I don't see the point of having written documents if we can't appeal to the clearly stated words contained wherein and consider them normative to a certain degree.

This is what we do with any book. I don't see how one can avoid prooftexting any author unless we want to play some fun little deconstuctionist game that will surely impress those at the local coffeehouse Open Mike Poetry Night. Can any of you --- doubtless my intellectual superiors --- point out where this poor little orthodox Lutheran has gone off of the reservation?

 
At 12:27 PM, Anonymous Eric Svendsen said...

Cogitator wrote:

"I believe one of Tim's fundamental theses is that even the most "pure" and scientific exegesis is itself a product of the philosophical and historical trends that you see as “stubble” in the Kingdom."

I’m aware that Tim thinks this. It doesn’t make it any truer. To anticipate a later objection you raise, there is a right way of understanding the word of God, and it is the same way we understand every other document; namely, through a grammatical-historical method. That is to say, we seek to understand each document in the way it was intended against the backdrop of the historical context of that document, because that is how the first hearers would have understood it. It’s not a perfect science, but it is generally reliable; and I fail to see how immersing oneself anachronistically in thirteenth-century literature or twentieth-century cultural studies accomplishes the same thing. In addition to destroying (or in Tim's postmodern parlance, “deconstructing”) the shared purpose of language (to communicate), such an approach merely assumes (unjustifiably) (1) what the champions of that method seek to prove and (2) that there is no spiritual dimension involved when we interact with the text of Scripture. I simply don’t agree—and likely never will—with that assumption.

Cog wrote:

"One aspect of Tim's work (recently, at least) that bothers me is its peculiar lack of a lot of sheer biblical material."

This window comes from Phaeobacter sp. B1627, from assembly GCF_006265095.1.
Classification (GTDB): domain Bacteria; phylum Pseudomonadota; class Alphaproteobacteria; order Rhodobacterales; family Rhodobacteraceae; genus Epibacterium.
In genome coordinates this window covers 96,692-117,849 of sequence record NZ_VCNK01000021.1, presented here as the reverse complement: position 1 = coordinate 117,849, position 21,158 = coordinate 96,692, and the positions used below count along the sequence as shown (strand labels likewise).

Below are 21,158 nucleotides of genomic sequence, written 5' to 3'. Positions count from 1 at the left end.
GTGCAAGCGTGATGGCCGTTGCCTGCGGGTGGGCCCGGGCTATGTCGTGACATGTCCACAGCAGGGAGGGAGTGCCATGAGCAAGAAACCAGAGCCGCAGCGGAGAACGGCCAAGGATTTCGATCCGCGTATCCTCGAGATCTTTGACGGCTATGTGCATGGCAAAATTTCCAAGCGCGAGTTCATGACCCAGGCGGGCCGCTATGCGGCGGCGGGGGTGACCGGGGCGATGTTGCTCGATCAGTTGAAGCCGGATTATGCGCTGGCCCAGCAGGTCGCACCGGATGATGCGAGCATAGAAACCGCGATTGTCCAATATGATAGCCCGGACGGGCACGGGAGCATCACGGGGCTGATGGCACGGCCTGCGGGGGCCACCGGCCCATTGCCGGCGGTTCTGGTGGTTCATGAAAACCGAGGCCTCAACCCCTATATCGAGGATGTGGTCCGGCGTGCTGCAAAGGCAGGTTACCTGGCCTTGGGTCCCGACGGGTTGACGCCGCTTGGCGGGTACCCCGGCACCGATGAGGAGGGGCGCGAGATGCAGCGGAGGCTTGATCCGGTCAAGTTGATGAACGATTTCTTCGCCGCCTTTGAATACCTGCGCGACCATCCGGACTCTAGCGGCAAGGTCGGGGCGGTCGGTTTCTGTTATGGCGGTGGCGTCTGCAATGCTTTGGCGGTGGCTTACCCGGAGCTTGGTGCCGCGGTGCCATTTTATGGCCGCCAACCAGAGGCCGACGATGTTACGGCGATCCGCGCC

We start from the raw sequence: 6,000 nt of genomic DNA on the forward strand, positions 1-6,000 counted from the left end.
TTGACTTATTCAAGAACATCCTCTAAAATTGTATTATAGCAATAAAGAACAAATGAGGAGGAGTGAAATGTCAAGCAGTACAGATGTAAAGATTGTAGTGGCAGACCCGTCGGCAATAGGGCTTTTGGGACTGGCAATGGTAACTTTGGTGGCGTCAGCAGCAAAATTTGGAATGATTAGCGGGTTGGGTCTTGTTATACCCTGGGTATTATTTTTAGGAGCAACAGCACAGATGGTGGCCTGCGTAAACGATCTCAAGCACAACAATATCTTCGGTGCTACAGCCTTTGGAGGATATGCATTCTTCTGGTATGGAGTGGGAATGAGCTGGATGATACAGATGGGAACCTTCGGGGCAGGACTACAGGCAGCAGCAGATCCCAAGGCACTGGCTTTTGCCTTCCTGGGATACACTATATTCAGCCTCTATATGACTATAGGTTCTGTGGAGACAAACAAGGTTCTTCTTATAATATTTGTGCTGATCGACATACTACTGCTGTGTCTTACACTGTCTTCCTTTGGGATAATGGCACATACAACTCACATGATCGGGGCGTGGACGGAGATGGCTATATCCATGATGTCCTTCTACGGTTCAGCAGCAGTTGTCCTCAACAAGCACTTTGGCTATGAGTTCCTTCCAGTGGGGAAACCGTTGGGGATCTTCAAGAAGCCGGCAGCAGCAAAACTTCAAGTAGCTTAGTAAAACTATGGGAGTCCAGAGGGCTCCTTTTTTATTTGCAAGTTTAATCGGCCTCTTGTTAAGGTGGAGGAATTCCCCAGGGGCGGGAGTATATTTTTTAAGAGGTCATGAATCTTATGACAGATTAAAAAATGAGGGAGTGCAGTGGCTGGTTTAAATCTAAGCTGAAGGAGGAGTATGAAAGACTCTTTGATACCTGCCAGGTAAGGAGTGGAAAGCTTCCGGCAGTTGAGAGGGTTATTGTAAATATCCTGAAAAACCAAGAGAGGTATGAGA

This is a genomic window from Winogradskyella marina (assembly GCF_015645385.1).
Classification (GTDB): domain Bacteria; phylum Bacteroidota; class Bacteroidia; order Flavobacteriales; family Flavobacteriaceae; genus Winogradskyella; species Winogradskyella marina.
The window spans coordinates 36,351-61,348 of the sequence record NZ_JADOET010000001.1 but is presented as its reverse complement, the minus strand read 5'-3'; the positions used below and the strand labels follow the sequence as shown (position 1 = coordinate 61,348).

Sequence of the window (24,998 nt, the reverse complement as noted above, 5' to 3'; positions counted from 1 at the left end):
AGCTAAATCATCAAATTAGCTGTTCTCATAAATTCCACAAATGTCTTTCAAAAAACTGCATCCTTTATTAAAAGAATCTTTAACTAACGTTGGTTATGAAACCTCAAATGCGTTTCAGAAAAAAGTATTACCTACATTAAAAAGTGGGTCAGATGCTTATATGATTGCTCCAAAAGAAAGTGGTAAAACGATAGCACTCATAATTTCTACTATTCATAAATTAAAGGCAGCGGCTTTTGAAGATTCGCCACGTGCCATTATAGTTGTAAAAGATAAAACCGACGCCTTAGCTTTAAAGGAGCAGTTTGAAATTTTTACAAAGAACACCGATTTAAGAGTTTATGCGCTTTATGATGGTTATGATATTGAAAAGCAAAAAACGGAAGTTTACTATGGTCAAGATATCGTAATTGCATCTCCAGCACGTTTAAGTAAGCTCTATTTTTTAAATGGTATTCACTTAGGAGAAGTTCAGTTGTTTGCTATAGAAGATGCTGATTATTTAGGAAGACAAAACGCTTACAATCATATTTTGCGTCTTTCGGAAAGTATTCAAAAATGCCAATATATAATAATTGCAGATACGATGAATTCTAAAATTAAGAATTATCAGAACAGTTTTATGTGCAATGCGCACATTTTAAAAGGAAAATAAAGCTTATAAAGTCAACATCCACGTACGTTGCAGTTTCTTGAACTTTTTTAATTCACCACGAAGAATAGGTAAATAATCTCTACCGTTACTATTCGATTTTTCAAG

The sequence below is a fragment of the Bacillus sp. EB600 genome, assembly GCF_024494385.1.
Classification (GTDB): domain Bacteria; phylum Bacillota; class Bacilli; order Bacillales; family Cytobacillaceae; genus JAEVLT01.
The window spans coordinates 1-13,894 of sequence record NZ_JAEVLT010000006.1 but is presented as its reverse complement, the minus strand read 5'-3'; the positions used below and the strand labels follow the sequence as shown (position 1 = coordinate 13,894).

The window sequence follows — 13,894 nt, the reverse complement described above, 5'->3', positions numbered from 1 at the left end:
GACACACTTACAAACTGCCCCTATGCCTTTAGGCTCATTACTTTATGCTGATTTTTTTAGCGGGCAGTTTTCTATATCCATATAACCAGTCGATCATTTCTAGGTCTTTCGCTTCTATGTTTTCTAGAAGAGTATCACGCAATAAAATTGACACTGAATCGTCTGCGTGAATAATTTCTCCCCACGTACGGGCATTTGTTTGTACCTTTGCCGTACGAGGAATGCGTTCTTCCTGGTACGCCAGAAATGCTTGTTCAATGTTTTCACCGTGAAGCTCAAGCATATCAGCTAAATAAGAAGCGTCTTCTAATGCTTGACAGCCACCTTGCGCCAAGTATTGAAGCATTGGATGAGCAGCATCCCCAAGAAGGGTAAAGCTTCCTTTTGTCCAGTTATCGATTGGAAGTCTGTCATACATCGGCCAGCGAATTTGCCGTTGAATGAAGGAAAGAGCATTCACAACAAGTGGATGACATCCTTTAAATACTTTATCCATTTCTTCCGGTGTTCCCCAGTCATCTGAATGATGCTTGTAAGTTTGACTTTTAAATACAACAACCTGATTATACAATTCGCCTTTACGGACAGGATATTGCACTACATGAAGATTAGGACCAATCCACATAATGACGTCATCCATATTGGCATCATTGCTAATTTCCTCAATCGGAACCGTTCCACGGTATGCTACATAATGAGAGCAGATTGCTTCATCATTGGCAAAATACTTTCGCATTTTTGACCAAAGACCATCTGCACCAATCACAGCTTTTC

And that is my whole point. Tim does not strike me—or, indeed, anyone else I know—as one who is particularly interested in Scripture, and he’s demonstrated that over the years by his conspicuous *avoidance* of Scripture in his voluminous writings. He avoids it like the plague. THAT is what separates us. His entire worldview is formed *sans* Scripture. How anyone can claim to have a “Christian worldview” that is uninformed by Scripture is beyond me. There is a huge difference between one who immerses himself in and is informed by Scripture, and one who immerses himself in and is informed by Medieval and 20th-cent cultural studies—a HUGE difference. And so there’s little wonder that there would be a disparity in the views each one holds. If Tim spent half the time in Scripture as he does in the “wood, straw and stubble,” I believe he would be coming to very different conclusions than he has.

Cog wrote:

“Christians have not and do not always read the Bible the same way you do. To insist that your own (highly technical) method of hearing God in His Word is inherently better than some poor farm boy’s method not only sounds a trifle snobbish, but also eo ipso raises doubts about the sufficiency of God’s Word.”

First of all, I reject the characterization that my understanding of Scripture is “highly technical.” Understanding the Scriptures the way I do does not require an education or the ability to read Greek. It simply requires getting past the notion that the Bible is incomprehensible simply because "it’s the Bible," and then immersing yourself in it. That is of course *aided* by education and Greek studies, but the “poor farm boy” is not thereby impoverished for not having that—nor is he on his own, since presumably he is part of a church with a pastor who can help him understand the "rough parts."

Indeed, I know many “poor farm boys” who have quite an astute knowledge of Scripture. In fact, there is a 14 year-old boy who attends my adult SS class, and his knowledge of Scripture surpasses that of the adults in my class—who, btw, are constantly expressing amazement at both what he knows and how well he makes connections between passages of Scripture and real life. The reason he is in my class is because he became bored with the youth-group study, and his former teacher became intimidated that the boy knew the Bible better than he did! How did he gain such knowledge? He did it by making the decision to read through the entire Bible on his own and by asking questions of his pastor when he didn’t understand something.